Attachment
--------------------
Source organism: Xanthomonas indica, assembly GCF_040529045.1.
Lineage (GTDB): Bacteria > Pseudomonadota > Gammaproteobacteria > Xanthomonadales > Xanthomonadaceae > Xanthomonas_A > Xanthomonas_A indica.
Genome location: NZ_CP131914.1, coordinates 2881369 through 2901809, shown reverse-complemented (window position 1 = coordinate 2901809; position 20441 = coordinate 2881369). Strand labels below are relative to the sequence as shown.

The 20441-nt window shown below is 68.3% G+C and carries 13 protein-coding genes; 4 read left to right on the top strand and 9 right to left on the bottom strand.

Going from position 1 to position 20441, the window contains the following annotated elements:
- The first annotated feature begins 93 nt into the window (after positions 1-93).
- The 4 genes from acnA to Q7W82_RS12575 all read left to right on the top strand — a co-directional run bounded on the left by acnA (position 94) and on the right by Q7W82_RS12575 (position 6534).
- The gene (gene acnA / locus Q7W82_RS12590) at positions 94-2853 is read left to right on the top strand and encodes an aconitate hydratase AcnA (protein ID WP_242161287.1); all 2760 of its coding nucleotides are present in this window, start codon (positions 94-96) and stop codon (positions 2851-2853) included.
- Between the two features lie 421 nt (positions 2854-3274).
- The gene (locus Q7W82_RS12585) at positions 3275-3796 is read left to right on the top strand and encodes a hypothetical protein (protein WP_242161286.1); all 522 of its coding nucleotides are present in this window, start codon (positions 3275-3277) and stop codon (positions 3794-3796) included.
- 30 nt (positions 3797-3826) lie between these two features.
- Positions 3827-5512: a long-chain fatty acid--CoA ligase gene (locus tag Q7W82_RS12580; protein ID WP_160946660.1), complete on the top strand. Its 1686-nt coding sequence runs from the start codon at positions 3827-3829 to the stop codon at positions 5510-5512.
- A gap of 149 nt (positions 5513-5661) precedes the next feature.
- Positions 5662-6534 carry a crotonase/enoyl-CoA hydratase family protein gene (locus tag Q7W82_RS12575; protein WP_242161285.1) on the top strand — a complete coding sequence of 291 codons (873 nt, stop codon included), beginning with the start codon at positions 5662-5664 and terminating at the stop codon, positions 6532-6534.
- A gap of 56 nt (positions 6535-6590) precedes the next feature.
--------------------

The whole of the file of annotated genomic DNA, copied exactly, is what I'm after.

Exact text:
Source organism: Xanthomonas indica, assembly GCF_040529045.1.
Lineage (GTDB): Bacteria > Pseudomonadota > Gammaproteobacteria > Xanthomonadales > Xanthomonadaceae > Xanthomonas_A > Xanthomonas_A indica.
Genome location: NZ_CP131914.1, coordinates 2881369 through 2901809, shown reverse-complemented (window position 1 = coordinate 2901809; position 20441 = coordinate 2881369). Strand labels below are relative to the sequence as shown.

The 20441-nt window shown below is 68.3% G+C and carries 13 protein-coding genes; 4 read left to right on the top strand and 9 right to left on the bottom strand.

Going from position 1 to position 20441, the window contains the following annotated elements:
- The first annotated feature begins 93 nt into the window (after positions 1-93).
- The 4 genes from acnA to Q7W82_RS12575 all read left to right on the top strand — a co-directional run bounded on the left by acnA (position 94) and on the right by Q7W82_RS12575 (position 6534).
- The gene (gene acnA / locus Q7W82_RS12590) at positions 94-2853 is read left to right on the top strand and encodes an aconitate hydratase AcnA (protein ID WP_242161287.1); all 2760 of its coding nucleotides are present in this window, start codon (positions 94-96) and stop codon (positions 2851-2853) included.
- Between the two features lie 421 nt (positions 2854-3274).
- The gene (locus Q7W82_RS12585) at positions 3275-3796 is read left to right on the top strand and encodes a hypothetical protein (protein WP_242161286.1); all 522 of its coding nucleotides are present in this window, start codon (positions 3275-3277) and stop codon (positions 3794-3796) included.
- 30 nt (positions 3797-3826) lie between these two features.
- Positions 3827-5512: a long-chain fatty acid--CoA ligase gene (locus tag Q7W82_RS12580; protein ID WP_160946660.1), complete on the top strand. Its 1686-nt coding sequence runs from the start codon at positions 3827-3829 to the stop codon at positions 5510-5512.
- A gap of 149 nt (positions 5513-5661) precedes the next feature.
- Positions 5662-6534 carry a crotonase/enoyl-CoA hydratase family protein gene (locus tag Q7W82_RS12575; protein WP_242161285.1) on the top strand — a complete coding sequence of 291 codons (873 nt, stop codon included), beginning with the start codon at positions 5662-5664 and terminating at the stop codon, positions 6532-6534.
- A gap of 56 nt (positions 6535-6590) precedes the next feature.